Last Friday, after three days in California’s Death Valley, Neil Krug left the sand dunes and hit the road to head home. The photographer—who is most well known for his dreamy, saturated snapshots of musicians like Weyes Blood, A$AP Rocky, and Lana Del Rey—had just finished a campaign shoot in the desert and was finally going back to Los Angeles for some well-deserved rest when he phoned in for this interview.
The artist, now 39, didn’t get his start in the industry until his early 20s, when he was still living in Lawrence, Kansas, and dreaming of a life beyond his small hometown. After experimenting with camcorders and short films in his teen years, the self-taught artist transitioned into stills. “One day I made something—I don't even remember what it was—but it felt like, Oh, this is something I haven't quite seen before,” he recalls. “I just ran with it. I don't know if you want to call it a muse or spirit or whatever, but something set things in motion.”
His first official release was the Pulp Art Book, a hazy, modern twist on B-movie tropes that sent his phone ringing with commission requests. Funnily enough, they all came from musicians. “California started calling, and it was like one person after another. I was still in Kansas, and I think because the book looked and felt the way it did, people just assumed that I was a California born and bred person,” says Krug.
Mick Jagger made that very mistake. In 2010, Krug’s representative, Wendy, informed him that the singer had reached out and that the competition for an upcoming project in LA was down to him and one other artist. Unfortunately, he would be needed on set the next day, and arranging travel for Krug from the Midwest was an unnecessary hassle for the team. Krug’s opposition was given the job instead. “Wendy did say to me, ‘If you want to play with the big boys, you have to be out here full time,’” the artist remembers. “I picked up in, like, a month and moved.”
His Los Angeles home is now littered with art books, and though he admits to having a few esoteric photography selects, the majority feature painting and design. It reflects Krug’s unique approach to his work, which he, ironically, tries to avoid looking too photographic. “I remember thinking it would be nice for the work to feel very illustrative and very disconnected from strict photography, to give it a different vibe,” he recalls of his early days. “I'm still chasing that. What has been seen is a work in progress. Sometimes I get it right, and sometimes I don't, but I just enjoy the process.”
Krug’s partnership with Del Rey is one of his most prolific—a decade-spanning body of experimental album covers and photo shoots that began after a friend gifted the songstress his monograph. “I never set out to be someone that was working in music,” he laughs. “From an outside perspective, it might look like that's the only thing I ever think about, but one project turned into two, and then two turns into four, and then it's like a snowball that just starts rolling; it gets bigger and bigger and bigger.”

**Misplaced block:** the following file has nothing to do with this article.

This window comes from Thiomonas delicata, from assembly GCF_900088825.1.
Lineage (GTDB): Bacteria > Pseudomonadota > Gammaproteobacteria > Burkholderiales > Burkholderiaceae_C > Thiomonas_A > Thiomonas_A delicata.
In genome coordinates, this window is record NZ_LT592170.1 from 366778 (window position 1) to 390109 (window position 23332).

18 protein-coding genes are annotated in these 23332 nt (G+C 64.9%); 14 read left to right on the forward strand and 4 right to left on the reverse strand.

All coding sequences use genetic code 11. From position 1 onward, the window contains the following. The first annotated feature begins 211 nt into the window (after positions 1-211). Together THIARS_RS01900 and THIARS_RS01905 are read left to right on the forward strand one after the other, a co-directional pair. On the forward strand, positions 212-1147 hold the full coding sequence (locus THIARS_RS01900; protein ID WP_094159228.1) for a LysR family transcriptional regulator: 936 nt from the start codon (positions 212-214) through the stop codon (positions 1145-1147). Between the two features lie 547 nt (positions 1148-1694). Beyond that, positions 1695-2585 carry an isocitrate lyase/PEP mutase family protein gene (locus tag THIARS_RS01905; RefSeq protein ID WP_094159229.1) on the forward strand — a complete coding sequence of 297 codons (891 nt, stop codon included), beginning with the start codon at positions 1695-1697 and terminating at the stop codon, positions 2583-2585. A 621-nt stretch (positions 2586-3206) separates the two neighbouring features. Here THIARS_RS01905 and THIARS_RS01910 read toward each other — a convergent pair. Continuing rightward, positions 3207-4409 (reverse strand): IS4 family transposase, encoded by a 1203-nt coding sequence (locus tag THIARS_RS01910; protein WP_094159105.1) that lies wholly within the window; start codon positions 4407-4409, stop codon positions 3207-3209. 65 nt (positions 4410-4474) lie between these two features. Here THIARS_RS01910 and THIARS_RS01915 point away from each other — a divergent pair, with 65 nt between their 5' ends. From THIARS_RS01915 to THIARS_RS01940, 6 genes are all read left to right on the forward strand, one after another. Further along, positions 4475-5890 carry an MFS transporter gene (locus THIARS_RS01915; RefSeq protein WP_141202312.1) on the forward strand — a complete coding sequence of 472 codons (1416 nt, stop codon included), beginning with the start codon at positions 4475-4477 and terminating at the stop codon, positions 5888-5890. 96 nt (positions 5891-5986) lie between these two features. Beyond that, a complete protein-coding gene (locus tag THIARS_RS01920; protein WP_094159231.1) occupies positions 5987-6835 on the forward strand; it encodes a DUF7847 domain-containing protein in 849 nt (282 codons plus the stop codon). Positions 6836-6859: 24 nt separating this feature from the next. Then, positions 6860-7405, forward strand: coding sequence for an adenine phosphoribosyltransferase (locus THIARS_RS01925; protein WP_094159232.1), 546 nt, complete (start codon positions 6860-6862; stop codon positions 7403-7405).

The two collaborated most recently for the singer’s album, Did You Know That There's a Tunnel Under Ocean Blvd, which releases today. The stills, which Krug describes as “dead simple,” are a series of close-ups featuring Del Rey wearing a cardigan and bows in her hair, looking just past the camera lens. The shoot came together quickly after an hour-long phone conversation between the two, with Krug camped out at the airport. “What we've been doing over this last year, in a way, reminds me of some of the early work when there was that explosion of energy,” he explains. There's something dangerous and kind of mysterious about it. I feel like the wind is behind us in a good way.”
Krug admits he used to be frustrated by they way his work in music was coming to define his career, though he now “feels honored” to be included. He recalls his childhood as a “punky little art brat kid” who was obsessed with Radiohead, Aphex Twin, and anything Warp Records. “I feel like I'm doing my job when I make something that my 17-year-old self would have been excited to see,” he explains. “That's a really beautiful time, when you're that age, and you're just so obsessed with what's going on.”
Still, the future promises change. Film work is on the table, as is a return to monographs. Currently, Krug is wrapping up work on a pair of books started in 2016 and 2018 respectively. Caught up in commissions, finding time to complete a solo project has been a challenge. Turning down exciting opportunities for collaboration is even harder. But, “it's time for it to come out.” Reconciling the imagery he’s produced over a number of years with a cohesive vision of his practice is the next hurdle to overcome. “You start work one year, and then the way you felt when you made it is gone. That person doesn't exist anymore. Does the work still feel right?” explains Krug. “That can be tricky.”
Still in the thick of it all—his works in progress, the commissions, his increasingly ubiquitous partnership with Del Rey—the photographer is waiting for more time to pass before making any “bold comments” about his evolution, but he’s imagined what it might be like to reach that point. “The thing that I think about more and more as I get older is, What's going to be worth remembering?” says Krug. “Whether I put a film or a book out, the only thing that matters is: is it good or not?”